William E. Stokes, David G. Jayne, Ali Alazmani, and Peter R. Culmer
Faecal Incontinence, Anorectal Angle, Rectum Model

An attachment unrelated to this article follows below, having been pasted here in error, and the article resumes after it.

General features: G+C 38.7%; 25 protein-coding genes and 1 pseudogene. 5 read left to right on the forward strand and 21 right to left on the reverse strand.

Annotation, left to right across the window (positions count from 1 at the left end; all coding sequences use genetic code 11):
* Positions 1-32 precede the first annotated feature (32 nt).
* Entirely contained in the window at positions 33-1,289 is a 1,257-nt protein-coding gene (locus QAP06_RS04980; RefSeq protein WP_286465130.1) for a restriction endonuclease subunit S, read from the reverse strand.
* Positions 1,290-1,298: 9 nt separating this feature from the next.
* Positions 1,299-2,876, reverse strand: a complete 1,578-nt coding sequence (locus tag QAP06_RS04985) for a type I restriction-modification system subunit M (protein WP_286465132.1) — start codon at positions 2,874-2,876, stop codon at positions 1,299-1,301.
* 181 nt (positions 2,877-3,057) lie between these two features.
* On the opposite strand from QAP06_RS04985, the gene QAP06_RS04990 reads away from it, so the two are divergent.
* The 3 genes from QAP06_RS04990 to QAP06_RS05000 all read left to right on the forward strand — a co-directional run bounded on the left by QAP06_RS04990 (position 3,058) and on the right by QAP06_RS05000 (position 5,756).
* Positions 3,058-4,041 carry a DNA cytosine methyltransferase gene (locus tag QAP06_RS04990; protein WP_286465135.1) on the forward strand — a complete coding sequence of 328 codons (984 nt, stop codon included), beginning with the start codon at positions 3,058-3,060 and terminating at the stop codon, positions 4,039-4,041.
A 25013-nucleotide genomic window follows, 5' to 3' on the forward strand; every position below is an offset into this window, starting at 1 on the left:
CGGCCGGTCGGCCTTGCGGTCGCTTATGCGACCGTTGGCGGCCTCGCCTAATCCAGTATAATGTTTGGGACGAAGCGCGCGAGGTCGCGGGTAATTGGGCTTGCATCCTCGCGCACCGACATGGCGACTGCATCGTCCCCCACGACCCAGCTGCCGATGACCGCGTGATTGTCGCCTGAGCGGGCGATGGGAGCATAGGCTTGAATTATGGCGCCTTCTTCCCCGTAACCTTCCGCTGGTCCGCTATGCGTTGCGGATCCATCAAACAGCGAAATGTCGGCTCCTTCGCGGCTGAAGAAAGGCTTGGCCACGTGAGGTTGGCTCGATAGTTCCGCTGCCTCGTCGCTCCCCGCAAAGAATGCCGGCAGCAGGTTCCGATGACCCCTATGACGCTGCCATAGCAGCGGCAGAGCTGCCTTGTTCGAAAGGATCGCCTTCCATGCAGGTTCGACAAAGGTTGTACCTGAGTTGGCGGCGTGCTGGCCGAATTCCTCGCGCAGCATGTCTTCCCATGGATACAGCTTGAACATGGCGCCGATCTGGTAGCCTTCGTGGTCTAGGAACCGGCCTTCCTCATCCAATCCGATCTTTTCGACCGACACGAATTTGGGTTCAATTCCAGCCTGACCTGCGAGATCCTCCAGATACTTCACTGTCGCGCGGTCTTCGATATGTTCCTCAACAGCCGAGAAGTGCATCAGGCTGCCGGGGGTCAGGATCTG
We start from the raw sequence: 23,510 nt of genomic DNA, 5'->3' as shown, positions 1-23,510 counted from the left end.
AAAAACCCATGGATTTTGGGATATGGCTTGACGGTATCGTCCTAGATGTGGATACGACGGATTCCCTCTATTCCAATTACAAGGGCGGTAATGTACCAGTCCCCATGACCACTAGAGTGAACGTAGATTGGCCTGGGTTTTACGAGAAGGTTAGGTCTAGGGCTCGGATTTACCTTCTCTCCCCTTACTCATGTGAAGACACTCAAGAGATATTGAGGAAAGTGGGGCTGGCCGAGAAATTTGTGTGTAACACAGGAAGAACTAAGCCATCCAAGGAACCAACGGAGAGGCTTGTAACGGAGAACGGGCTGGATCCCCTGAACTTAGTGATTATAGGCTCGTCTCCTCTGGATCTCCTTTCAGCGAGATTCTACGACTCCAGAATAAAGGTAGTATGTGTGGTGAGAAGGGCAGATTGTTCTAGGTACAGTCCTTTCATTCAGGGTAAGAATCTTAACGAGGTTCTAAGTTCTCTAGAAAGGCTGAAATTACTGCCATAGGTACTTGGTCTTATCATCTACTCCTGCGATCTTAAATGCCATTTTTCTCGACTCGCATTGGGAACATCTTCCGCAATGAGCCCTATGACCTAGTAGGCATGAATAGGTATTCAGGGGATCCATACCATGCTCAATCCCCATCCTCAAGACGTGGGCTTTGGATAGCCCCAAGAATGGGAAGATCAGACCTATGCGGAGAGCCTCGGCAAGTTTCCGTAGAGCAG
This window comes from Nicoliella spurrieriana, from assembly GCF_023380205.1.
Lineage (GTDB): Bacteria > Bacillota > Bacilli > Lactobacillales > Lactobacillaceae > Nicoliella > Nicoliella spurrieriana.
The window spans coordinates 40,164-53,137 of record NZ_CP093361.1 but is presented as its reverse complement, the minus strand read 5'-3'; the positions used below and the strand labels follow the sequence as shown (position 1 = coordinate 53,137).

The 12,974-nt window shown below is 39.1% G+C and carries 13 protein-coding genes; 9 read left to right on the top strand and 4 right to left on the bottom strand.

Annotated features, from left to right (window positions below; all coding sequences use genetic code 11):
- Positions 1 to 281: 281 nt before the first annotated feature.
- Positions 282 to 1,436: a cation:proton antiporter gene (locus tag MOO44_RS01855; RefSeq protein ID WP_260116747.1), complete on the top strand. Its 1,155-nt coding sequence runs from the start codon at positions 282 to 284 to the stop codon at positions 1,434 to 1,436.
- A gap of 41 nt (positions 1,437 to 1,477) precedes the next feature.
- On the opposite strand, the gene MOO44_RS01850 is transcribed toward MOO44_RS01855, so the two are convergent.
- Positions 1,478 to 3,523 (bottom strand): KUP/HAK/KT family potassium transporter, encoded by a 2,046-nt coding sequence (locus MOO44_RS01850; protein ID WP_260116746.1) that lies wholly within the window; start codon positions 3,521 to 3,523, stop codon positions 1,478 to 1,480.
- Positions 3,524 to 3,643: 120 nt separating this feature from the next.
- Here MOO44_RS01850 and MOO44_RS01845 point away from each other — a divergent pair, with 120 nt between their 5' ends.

This paper investigates the effect of the anorectal angle on continence using a physical model of the anatomical system. A method to fabricate, measure and control a physical model for the simulation of human faecal continence is presented. A model rectum and associated soft tissues, based on geometry from an anonymised CT dataset, was fabricated from silicone and showed behavioural realism to ex vivo tissue. Simulated stool matter with similar rheological properties to human faeces was developed. Instrumentation and control hardware are used to regulate injection of simulated stool into the system, define the anorectal angle and monitor stool flow rate, intra-rectal pressure and puborectalis force. A study was then conducted in which simulated stool was introduced to the system for anorectal angles between 80° and 100°. Results obtained from the study give insight into the effect of the anorectal angle on continence. Stool leakage was reduced as the angle became more acute. Conversely, intra-rectal pressure increased. These data demonstrate that the anorectal angle is fundamental in maintaining continence. This work is valuable in helping improve our understanding of the physical behaviour of the faecal system. It has particular relevance facilitating improved technologies to treat or manage severe faecal incontinence.